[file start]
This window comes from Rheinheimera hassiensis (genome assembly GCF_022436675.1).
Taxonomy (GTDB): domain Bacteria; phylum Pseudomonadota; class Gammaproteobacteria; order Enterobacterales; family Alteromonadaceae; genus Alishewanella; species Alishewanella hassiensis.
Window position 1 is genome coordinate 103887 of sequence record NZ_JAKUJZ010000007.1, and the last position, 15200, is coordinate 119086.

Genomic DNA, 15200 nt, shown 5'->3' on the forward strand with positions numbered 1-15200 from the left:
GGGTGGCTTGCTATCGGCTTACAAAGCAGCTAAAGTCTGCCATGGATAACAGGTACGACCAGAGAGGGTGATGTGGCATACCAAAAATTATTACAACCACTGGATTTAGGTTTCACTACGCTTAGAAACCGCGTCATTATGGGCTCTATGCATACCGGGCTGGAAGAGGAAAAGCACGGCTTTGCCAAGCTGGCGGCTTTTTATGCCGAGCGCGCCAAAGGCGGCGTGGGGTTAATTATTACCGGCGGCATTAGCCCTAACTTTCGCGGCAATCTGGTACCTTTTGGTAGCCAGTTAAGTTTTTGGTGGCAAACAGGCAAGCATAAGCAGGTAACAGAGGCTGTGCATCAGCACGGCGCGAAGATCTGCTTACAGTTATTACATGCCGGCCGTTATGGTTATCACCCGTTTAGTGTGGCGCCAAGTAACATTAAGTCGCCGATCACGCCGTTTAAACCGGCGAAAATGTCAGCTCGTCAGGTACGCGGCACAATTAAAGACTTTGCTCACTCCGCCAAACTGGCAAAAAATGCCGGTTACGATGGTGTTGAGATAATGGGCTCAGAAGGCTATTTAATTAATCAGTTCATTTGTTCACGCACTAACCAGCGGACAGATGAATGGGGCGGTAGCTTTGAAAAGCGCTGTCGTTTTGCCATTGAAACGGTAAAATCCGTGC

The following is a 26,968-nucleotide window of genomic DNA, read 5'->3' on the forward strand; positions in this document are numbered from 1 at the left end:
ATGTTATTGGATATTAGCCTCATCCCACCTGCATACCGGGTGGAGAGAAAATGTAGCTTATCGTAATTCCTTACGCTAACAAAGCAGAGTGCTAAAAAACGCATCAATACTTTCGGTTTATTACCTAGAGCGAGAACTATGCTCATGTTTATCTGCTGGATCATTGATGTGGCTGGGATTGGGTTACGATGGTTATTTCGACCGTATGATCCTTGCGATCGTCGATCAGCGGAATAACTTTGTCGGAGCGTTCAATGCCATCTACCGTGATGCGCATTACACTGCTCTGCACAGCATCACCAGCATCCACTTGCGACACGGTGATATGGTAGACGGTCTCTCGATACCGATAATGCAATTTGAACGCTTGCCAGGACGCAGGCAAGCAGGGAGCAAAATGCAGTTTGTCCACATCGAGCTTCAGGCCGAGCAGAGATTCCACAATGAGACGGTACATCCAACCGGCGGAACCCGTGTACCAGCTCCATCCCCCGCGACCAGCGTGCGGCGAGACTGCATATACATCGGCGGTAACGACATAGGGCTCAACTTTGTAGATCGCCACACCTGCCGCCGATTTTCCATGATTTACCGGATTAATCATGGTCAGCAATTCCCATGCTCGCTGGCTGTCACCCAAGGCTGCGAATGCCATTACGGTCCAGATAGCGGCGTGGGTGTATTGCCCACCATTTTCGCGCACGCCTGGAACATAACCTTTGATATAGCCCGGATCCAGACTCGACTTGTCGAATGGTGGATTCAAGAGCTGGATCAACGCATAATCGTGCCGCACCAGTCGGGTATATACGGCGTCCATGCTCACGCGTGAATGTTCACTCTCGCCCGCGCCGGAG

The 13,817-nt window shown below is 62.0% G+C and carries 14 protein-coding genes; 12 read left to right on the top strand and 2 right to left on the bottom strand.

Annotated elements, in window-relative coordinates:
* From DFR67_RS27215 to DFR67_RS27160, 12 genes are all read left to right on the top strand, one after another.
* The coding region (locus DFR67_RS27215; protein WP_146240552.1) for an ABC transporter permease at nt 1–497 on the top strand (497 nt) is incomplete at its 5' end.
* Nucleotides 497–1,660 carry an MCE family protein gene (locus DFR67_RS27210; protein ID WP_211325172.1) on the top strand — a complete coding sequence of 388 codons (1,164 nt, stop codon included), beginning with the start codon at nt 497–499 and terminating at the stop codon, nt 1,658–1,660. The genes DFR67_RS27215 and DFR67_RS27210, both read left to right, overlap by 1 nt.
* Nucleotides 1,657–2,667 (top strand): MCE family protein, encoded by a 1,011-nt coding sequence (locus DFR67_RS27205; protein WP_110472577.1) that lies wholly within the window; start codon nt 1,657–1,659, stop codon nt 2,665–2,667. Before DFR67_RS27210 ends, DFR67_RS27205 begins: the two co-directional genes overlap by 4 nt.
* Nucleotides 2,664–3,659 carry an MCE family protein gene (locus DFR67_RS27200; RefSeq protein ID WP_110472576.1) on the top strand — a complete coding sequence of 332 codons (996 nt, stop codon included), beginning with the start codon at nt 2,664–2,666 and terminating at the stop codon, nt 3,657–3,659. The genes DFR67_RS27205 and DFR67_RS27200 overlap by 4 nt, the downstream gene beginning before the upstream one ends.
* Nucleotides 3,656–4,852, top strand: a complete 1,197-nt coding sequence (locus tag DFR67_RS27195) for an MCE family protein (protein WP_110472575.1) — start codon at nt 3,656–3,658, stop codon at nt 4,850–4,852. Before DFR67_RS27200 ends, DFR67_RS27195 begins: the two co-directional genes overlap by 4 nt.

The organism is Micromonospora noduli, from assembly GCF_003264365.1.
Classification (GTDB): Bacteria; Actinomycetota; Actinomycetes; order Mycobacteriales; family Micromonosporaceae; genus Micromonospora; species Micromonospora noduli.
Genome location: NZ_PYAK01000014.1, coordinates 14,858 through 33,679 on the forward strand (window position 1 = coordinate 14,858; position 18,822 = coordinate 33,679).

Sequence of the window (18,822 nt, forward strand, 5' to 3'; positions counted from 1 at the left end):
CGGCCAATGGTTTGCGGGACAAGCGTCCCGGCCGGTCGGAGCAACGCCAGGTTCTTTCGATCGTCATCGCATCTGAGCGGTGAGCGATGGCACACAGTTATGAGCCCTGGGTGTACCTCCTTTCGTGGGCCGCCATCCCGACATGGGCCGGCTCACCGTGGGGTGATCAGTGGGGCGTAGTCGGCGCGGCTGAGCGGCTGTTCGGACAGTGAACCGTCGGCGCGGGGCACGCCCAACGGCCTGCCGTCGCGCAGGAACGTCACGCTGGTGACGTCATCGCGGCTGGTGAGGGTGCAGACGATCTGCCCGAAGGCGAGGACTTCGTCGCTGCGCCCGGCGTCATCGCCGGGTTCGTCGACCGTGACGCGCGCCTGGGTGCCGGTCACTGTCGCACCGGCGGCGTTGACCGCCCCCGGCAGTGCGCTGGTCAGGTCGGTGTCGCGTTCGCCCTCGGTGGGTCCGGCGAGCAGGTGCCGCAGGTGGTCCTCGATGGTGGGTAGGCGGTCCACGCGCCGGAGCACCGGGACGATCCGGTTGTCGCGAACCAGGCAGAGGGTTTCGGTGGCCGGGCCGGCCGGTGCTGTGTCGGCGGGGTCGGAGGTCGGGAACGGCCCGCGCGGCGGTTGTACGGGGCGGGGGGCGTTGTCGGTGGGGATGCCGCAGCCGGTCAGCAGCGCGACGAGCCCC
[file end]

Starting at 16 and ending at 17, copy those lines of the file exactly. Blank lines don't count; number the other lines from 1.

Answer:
The organism is Micromonospora noduli, from assembly GCF_003264365.1.
Classification (GTDB): Bacteria; Actinomycetota; Actinomycetes; order Mycobacteriales; family Micromonosporaceae; genus Micromonospora; species Micromonospora noduli.